hypothesis set that I explored, in order to come up with that model

by looking at the data? So because accounting is very difficult,

that's why I keep raising a flag about looking at the data.

But if you can account, by all means,

that's all you need to do. Look at the data all you want, just

charge accordingly, and you will be completely safe as far as machine

learning is concerned. Final puzzle, and we call it a day. And we are still in data snooping,

so maybe this has to do with data snooping, but it also has to do

with sampling bias, so it's an interesting puzzle.

This is a case where you are testing

the long-term performance of a famous strategy in trading, which

is called "buy and hold". What does it mean? You buy and hold. You don't keep– I'm going to sell

today, because it's going down. No, you just buy, and sit

on it, forget about it. It's like a pension plan or something. And five years later, you look

at it and see what happens. So you want to see how much money

you make out of this. So what you do is you decide to

use 50 years worth of data.

That's usually a good life span in

a professional life, so that will cover how much money you make at the time

you retire, from the time you start contributing to it. So here is the way you do the test. You want the test to be as broad as

possible, so you go for the S&P 500. You take all currently traded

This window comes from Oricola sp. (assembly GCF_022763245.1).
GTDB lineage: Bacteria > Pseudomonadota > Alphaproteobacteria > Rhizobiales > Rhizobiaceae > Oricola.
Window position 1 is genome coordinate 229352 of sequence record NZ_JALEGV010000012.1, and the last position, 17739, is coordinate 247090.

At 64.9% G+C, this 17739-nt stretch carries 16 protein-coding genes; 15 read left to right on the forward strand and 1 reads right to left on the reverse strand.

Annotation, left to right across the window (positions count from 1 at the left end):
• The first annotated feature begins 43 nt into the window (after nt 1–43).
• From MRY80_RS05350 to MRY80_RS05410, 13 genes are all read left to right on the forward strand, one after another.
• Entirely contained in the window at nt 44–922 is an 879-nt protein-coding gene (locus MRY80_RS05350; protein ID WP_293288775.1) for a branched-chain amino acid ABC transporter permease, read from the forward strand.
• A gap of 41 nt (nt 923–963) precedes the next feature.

stocks, the 500 of them. And then you go back, and you assume that

you strictly applied a buy and hold for all of them. So don't be tempted to say that I'm

going now to modify it, because this guy crashed at some point, so if I sold

and then bought again, I would make more money. No, no, no. It's buy and hold we are testing. That was frozen. So you do this, and then you compute,

and you find that you will make fantastic profit.

And you compute, if I do this– you are

now young in your career– and apply it, by the time I retire,

I will have a couple of yachts and I will do this. It's a wonderful thing. Can you see the problem? You are very well trained now,

so you can detect it. The problem is there is a sampling bias,

formally speaking, because you looked at the currently traded stock. That obviously excludes the guys that

were there and took a dive, and that obviously puts you at

a very unfair advantage. And it's interesting that people do

treat this not as a sampling bias but as a data snooping, in spite of the

fact that it doesn't fit our definition of data snooping.

It does fit the definition of snooping,

because you looked at the future when you are here. It's as if you are looking 50 years from

now, and someone tells you which stocks will be traded at that point. So that's not allowed. But nonetheless, some people will

treat this as data snooping. In our context, this is formally just

sampling bias, and sampling bias that happens to be created or caused

by a form of snooping. I will stop here, and we will take

questions after a short break. Let's start the Q&A. MODERATOR: In the last one homework

that people were using LIBSVM, it emphasized the fact that data should be

scaled, so why did we not discuss this in the course, or what? PROFESSOR: There are

many things I did not discuss in the course. I had a budget of 18 lectures,

and I chose what I consider to be the most important. There is a question of input data

processing, and there is a question not only of normalization, it's also